News / Americas

Kidnapped Venezuelan Journalist Freed

Globovision journalist Nairobi Pinto hugs a colleague as she answers a reporter's question after a press conference following her release from a kidnapping in Caracas, Venezuela, April 14, 2014.
Globovision journalist Nairobi Pinto hugs a colleague as she answers a reporter's question after a press conference following her release from a kidnapping in Caracas, Venezuela, April 14, 2014.
Reuters
— A high-profile Venezuelan journalist was freed on Monday after a week-long kidnapping that brought attention once again to the South American country's endemic violent crime.

Nairobi Pinto, 32-year-old head of correspondents for private TV station Globovision, was found in the town of Cua, about 60 km (38 miles) south of the capital, Caracas,  authorities said.

"She's going home safe and sound," Interior Minister Miguel Rodriguez told a news conference with Pinto, whose disappearance had been front-page news for a week.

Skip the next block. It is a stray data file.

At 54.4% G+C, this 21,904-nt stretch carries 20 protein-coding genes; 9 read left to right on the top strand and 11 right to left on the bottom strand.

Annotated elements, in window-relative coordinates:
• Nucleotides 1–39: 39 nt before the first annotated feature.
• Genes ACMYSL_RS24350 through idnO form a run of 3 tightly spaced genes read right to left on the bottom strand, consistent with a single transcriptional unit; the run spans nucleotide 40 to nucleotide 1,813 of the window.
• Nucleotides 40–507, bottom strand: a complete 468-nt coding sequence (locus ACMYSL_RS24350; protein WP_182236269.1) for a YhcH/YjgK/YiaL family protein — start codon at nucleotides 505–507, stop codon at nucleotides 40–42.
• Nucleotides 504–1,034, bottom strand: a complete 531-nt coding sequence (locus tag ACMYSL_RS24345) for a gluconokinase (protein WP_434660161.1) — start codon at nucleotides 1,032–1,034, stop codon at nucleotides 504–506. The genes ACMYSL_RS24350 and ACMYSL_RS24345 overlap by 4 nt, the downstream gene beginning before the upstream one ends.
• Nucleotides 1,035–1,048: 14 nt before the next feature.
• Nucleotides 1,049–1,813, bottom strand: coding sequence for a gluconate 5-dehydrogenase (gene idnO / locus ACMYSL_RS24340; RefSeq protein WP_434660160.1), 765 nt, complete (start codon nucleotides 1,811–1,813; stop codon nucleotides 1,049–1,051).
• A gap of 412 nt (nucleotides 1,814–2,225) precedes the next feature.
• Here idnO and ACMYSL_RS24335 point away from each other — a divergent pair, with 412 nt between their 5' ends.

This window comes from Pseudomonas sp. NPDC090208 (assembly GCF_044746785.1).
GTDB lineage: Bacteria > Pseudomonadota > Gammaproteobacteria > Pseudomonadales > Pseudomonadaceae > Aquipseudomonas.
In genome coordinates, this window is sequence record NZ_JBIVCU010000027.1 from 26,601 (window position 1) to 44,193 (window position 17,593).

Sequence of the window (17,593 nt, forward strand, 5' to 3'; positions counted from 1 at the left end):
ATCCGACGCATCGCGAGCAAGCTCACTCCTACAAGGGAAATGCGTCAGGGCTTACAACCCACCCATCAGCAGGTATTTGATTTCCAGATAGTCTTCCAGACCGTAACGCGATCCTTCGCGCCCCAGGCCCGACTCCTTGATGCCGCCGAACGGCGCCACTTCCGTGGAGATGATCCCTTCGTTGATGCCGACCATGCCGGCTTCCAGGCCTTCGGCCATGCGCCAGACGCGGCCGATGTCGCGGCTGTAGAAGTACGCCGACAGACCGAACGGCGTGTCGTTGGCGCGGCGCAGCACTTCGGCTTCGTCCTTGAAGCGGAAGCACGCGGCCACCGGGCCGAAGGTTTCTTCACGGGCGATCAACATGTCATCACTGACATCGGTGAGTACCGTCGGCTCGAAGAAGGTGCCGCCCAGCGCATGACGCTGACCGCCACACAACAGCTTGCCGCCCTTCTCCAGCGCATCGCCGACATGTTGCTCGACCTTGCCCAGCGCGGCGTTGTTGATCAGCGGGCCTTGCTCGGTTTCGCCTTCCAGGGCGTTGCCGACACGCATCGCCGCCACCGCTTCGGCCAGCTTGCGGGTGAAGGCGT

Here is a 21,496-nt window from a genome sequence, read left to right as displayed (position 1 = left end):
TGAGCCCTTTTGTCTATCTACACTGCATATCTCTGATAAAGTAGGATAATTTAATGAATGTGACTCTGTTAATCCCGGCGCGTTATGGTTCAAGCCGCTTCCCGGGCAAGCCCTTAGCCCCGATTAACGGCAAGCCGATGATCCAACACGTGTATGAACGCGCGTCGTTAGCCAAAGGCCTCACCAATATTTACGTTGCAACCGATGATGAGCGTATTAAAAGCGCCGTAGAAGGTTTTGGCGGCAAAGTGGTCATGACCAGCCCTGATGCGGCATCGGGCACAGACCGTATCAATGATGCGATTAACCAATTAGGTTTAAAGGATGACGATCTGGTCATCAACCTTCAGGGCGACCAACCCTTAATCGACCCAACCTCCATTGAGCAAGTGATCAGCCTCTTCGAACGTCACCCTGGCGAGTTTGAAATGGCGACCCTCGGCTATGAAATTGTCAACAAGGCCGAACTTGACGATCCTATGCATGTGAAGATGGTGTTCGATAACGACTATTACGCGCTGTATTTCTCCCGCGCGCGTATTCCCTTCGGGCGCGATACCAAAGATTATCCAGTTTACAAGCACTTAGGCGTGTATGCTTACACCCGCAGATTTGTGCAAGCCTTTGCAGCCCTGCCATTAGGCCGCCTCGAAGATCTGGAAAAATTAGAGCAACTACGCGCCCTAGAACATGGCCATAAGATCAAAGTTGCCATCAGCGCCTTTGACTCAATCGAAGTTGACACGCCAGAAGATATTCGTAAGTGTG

Rodriguez said 3,000 police officers had been hunting for Pinto, but no further details were given of who had kidnapped her or in what circumstances she had been released.    

Kidnappings are rife in Venezuela, mainly for extortion.

"Thank God for giving me strength and for bringing this to an end," said Pinto, whose TV station was for years vehemently anti-government until a change of ownership in 2013.

The United Nations said last week that Venezuela had the world's second-highest murder rate, quoting 2012 figures of 53.7 homicides per 100,000 people. President Nicolas Maduro's government said that figure fell to 39 last year, but a non-government watchdog says the real level was double that.

Pinto was taken by armed gunmen on April 6 returning home from a supermarket in Caracas. Colleagues and relatives had been holding daily vigils and marches to demand her safe return.

Crime has been a major complaint of anti-government rotesters who have been taking to the streets since early February, leading to violence in which 41 people have been killed.

The murder in January of a former Miss Venezuela and her ex-husband, in front of their five-year-old daughter, caused particular outrage in the nation of 29 million people.

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